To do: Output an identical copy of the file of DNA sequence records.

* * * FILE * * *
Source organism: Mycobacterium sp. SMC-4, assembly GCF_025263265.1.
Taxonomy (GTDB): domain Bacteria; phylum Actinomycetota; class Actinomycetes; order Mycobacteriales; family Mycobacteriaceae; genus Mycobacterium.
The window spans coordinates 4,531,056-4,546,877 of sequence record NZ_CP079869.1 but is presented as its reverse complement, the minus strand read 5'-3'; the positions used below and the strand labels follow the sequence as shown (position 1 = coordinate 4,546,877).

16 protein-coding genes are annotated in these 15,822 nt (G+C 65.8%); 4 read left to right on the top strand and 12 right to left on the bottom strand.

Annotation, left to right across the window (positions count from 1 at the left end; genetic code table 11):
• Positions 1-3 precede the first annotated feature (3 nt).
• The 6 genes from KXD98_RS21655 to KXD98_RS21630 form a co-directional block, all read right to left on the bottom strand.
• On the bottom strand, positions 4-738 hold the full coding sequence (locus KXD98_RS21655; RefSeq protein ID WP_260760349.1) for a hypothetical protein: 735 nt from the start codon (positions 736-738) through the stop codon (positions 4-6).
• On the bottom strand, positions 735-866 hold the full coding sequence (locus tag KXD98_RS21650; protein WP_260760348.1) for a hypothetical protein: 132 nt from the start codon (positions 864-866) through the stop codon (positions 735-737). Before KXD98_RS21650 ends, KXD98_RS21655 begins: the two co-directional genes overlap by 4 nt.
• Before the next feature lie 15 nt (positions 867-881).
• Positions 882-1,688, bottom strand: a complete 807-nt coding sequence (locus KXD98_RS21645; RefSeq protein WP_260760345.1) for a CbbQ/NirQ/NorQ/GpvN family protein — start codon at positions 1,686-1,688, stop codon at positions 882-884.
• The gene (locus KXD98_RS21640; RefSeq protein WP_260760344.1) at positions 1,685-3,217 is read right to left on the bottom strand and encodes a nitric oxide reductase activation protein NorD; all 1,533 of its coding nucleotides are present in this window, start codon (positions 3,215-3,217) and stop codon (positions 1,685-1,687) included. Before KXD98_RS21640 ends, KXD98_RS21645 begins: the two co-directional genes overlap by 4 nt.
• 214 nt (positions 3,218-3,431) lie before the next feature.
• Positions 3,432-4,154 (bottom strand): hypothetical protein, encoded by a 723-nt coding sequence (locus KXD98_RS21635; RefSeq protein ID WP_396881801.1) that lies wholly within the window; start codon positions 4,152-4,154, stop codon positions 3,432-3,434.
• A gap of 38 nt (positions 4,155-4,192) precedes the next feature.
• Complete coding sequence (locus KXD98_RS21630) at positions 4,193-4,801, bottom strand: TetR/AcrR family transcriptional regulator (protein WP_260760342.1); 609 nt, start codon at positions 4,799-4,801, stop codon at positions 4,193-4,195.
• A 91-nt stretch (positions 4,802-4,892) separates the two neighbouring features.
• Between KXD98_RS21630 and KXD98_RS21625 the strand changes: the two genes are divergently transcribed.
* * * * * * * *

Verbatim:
Source organism: Mycobacterium sp. SMC-4, assembly GCF_025263265.1.
Taxonomy (GTDB): domain Bacteria; phylum Actinomycetota; class Actinomycetes; order Mycobacteriales; family Mycobacteriaceae; genus Mycobacterium.
The window spans coordinates 4,531,056-4,546,877 of sequence record NZ_CP079869.1 but is presented as its reverse complement, the minus strand read 5'-3'; the positions used below and the strand labels follow the sequence as shown (position 1 = coordinate 4,546,877).

16 protein-coding genes are annotated in these 15,822 nt (G+C 65.8%); 4 read left to right on the top strand and 12 right to left on the bottom strand.

Annotation, left to right across the window (positions count from 1 at the left end; genetic code table 11):
• Positions 1-3 precede the first annotated feature (3 nt).
• The 6 genes from KXD98_RS21655 to KXD98_RS21630 form a co-directional block, all read right to left on the bottom strand.
• On the bottom strand, positions 4-738 hold the full coding sequence (locus KXD98_RS21655; RefSeq protein ID WP_260760349.1) for a hypothetical protein: 735 nt from the start codon (positions 736-738) through the stop codon (positions 4-6).
• On the bottom strand, positions 735-866 hold the full coding sequence (locus tag KXD98_RS21650; protein WP_260760348.1) for a hypothetical protein: 132 nt from the start codon (positions 864-866) through the stop codon (positions 735-737). Before KXD98_RS21650 ends, KXD98_RS21655 begins: the two co-directional genes overlap by 4 nt.
• Before the next feature lie 15 nt (positions 867-881).
• Positions 882-1,688, bottom strand: a complete 807-nt coding sequence (locus KXD98_RS21645; RefSeq protein WP_260760345.1) for a CbbQ/NirQ/NorQ/GpvN family protein — start codon at positions 1,686-1,688, stop codon at positions 882-884.
• The gene (locus KXD98_RS21640; RefSeq protein WP_260760344.1) at positions 1,685-3,217 is read right to left on the bottom strand and encodes a nitric oxide reductase activation protein NorD; all 1,533 of its coding nucleotides are present in this window, start codon (positions 3,215-3,217) and stop codon (positions 1,685-1,687) included. Before KXD98_RS21640 ends, KXD98_RS21645 begins: the two co-directional genes overlap by 4 nt.
• 214 nt (positions 3,218-3,431) lie before the next feature.
• Positions 3,432-4,154 (bottom strand): hypothetical protein, encoded by a 723-nt coding sequence (locus KXD98_RS21635; RefSeq protein ID WP_396881801.1) that lies wholly within the window; start codon positions 4,152-4,154, stop codon positions 3,432-3,434.
• A gap of 38 nt (positions 4,155-4,192) precedes the next feature.
• Complete coding sequence (locus KXD98_RS21630) at positions 4,193-4,801, bottom strand: TetR/AcrR family transcriptional regulator (protein WP_260760342.1); 609 nt, start codon at positions 4,799-4,801, stop codon at positions 4,193-4,195.
• A 91-nt stretch (positions 4,802-4,892) separates the two neighbouring features.
• Between KXD98_RS21630 and KXD98_RS21625 the strand changes: the two genes are divergently transcribed.